…Ben sincerely believed he was not competitive. He did his best, true, had done his best in such traditionally competitive arenas as academics and athletics. Yet while it was pleasant to sink the winning goal on the soccer field (he had played forward), it was also pleasant simply to attempt sinking that goal. When your team ran a streak, you were buoyed by your teammates’ elation yet your own satisfaction derived not of triumph but of camaraderie, earned exhaustion, and the exercise of skill. You couldn’t be first rate if you believed first to be an arbitrary distinction: if you denied the validity of hierarchies. You could, however, be good. Ben had always wanted to be good. He simply had a hard time with the comparative and the superlative: from better and best you inferred absolute values, from absolutes you were led, however you protested, to absolutism. It had seemed to Ben, in high school, that in a team sport like soccer one needn’t be competitive if one aimed solely to be good, whereas if you went solo (whether one-on-one in tennis or against other singletons swimming) you won or lost. An adequate swimmer and tennis player, he avoided the issue by not trying out for the teams.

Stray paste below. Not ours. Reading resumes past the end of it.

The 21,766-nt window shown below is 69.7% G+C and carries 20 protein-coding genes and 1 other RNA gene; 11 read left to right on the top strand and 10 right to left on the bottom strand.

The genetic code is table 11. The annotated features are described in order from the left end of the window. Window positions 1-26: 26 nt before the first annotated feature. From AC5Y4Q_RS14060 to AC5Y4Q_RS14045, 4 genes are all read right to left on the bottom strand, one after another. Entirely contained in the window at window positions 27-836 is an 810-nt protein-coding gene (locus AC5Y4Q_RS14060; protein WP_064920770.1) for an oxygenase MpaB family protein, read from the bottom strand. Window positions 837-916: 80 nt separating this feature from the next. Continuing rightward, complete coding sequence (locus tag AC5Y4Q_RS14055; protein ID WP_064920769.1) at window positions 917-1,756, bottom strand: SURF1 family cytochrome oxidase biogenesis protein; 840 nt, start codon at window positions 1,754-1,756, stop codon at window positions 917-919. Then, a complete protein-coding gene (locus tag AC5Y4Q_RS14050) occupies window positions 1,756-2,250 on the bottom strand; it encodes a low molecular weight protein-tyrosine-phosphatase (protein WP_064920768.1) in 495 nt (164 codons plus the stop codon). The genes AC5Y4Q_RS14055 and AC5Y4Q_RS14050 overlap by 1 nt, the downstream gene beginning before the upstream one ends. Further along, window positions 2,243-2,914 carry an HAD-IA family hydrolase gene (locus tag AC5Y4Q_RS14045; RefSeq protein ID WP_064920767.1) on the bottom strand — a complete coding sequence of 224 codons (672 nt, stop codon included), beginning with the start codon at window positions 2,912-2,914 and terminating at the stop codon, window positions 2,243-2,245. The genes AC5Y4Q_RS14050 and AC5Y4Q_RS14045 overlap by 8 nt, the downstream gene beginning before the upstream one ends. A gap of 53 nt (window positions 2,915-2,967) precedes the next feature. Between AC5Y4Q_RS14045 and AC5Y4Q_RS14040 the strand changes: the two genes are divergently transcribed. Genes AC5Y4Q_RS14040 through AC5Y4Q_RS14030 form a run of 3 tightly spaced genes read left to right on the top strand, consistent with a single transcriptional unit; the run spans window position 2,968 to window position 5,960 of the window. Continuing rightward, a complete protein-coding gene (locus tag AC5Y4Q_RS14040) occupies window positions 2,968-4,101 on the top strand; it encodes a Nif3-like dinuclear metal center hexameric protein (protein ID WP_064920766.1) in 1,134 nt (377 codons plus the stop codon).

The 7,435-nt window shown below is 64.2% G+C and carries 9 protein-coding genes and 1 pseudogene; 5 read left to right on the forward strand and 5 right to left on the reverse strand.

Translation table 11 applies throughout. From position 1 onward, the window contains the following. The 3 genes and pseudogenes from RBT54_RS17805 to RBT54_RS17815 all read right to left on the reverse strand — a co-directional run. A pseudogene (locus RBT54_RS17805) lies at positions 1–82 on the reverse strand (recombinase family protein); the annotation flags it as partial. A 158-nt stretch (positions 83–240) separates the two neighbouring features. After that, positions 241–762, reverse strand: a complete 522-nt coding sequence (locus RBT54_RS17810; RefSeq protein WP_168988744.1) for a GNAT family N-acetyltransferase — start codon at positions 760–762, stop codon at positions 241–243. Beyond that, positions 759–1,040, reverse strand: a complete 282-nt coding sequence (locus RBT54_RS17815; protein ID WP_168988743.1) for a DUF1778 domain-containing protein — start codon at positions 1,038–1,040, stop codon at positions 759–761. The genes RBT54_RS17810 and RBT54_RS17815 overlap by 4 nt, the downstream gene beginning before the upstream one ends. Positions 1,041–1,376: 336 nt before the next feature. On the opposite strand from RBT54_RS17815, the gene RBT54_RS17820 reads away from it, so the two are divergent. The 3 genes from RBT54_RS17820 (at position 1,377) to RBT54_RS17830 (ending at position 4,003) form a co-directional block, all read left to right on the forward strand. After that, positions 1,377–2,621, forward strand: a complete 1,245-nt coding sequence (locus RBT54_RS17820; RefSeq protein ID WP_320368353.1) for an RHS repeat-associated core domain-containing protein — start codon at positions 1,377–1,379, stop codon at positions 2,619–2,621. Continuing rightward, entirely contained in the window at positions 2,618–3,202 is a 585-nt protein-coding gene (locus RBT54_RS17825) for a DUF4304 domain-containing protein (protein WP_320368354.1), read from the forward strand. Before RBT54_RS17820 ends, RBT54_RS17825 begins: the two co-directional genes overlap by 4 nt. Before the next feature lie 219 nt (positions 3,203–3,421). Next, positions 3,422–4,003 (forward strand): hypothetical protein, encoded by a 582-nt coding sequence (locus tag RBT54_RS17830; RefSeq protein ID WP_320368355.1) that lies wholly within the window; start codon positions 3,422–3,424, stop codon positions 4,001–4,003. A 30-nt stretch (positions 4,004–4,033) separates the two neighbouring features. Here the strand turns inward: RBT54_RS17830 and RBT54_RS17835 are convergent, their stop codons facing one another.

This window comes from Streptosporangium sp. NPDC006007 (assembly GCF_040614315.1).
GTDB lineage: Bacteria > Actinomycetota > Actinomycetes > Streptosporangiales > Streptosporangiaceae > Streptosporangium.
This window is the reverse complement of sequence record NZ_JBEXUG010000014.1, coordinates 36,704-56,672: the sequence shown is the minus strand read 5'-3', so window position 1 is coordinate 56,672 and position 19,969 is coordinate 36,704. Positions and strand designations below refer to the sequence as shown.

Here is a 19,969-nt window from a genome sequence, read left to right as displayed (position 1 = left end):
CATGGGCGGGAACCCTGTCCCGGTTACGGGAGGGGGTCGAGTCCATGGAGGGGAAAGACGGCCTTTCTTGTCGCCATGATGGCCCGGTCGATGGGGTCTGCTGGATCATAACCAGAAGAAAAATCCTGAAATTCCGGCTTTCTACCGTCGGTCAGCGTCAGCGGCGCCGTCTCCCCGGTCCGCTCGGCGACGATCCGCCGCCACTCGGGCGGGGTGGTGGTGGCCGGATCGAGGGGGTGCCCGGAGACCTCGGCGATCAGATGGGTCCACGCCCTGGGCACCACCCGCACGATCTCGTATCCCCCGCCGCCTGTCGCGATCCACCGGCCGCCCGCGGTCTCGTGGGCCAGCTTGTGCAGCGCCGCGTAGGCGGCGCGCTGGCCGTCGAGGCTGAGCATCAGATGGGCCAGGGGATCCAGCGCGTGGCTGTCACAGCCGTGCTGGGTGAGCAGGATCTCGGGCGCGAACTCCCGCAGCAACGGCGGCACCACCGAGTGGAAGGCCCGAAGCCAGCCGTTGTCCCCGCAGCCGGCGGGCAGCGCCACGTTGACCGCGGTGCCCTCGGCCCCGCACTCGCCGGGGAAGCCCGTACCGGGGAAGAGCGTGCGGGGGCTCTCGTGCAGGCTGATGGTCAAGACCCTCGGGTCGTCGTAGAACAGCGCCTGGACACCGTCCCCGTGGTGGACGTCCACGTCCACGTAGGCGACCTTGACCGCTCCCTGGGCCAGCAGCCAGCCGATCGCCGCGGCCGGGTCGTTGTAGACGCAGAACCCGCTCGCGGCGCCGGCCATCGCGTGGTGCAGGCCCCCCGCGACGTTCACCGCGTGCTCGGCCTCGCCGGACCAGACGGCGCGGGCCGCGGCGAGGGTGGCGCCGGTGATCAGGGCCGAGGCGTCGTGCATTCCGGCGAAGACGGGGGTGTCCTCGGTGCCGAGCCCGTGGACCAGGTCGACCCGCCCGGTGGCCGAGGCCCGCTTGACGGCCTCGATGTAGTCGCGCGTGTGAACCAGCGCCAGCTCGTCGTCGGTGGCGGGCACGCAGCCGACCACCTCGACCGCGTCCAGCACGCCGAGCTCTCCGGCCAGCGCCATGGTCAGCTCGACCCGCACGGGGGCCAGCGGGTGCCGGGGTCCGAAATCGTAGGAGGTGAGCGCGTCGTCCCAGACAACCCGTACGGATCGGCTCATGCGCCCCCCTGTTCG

The journey not the arrival matters, the act not the result, the means more than the end. Unless you lived in a fascist society or participated in a capitalist economy—they added up to the same thing. You would be bent, you would be broken. Distressed, depressed, Ben took the last drag off his cigarette and threw it away. If you bothered to think you were bound to fetch up against unpleasant conclusions, among them your own innocent hypocrisy. For he wished both to prosper and to excel—if on his own terms—and believed saintliness as a goal or a strategy not so much impracticable or misguided as fundamentally dangerous: a form of absolutism, the silvering of a mirror that reflected intolerance, bigotry, dogma. After best or first came right and soon enough only.